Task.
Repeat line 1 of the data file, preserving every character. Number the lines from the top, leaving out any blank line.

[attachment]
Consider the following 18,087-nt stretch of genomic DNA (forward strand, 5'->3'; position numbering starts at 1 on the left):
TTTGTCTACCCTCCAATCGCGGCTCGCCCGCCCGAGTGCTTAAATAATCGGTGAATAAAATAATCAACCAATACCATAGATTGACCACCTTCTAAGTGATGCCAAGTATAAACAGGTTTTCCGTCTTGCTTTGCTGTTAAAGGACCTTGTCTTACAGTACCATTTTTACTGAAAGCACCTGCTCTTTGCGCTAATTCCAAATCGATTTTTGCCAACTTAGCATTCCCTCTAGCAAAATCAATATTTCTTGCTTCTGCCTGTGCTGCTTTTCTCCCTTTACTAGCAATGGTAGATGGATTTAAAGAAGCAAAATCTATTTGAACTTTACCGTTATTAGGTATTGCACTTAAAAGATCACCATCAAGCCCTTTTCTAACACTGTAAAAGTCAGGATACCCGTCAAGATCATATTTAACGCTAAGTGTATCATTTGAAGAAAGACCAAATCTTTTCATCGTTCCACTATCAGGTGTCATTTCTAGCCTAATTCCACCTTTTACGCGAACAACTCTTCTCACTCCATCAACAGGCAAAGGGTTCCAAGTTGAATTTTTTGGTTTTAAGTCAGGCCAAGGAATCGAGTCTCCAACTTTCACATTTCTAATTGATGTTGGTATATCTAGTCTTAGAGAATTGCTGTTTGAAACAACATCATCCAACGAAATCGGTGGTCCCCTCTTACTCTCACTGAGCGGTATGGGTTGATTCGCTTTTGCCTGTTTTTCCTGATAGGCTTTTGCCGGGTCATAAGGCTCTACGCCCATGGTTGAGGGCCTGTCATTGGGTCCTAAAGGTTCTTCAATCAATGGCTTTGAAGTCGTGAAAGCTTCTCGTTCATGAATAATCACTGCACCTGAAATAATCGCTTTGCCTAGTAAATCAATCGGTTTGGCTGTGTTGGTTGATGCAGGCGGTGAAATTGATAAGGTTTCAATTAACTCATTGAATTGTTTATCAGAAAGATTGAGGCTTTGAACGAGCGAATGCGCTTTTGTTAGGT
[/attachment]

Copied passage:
Consider the following 18,087-nt stretch of genomic DNA (forward strand, 5'->3'; position numbering starts at 1 on the left):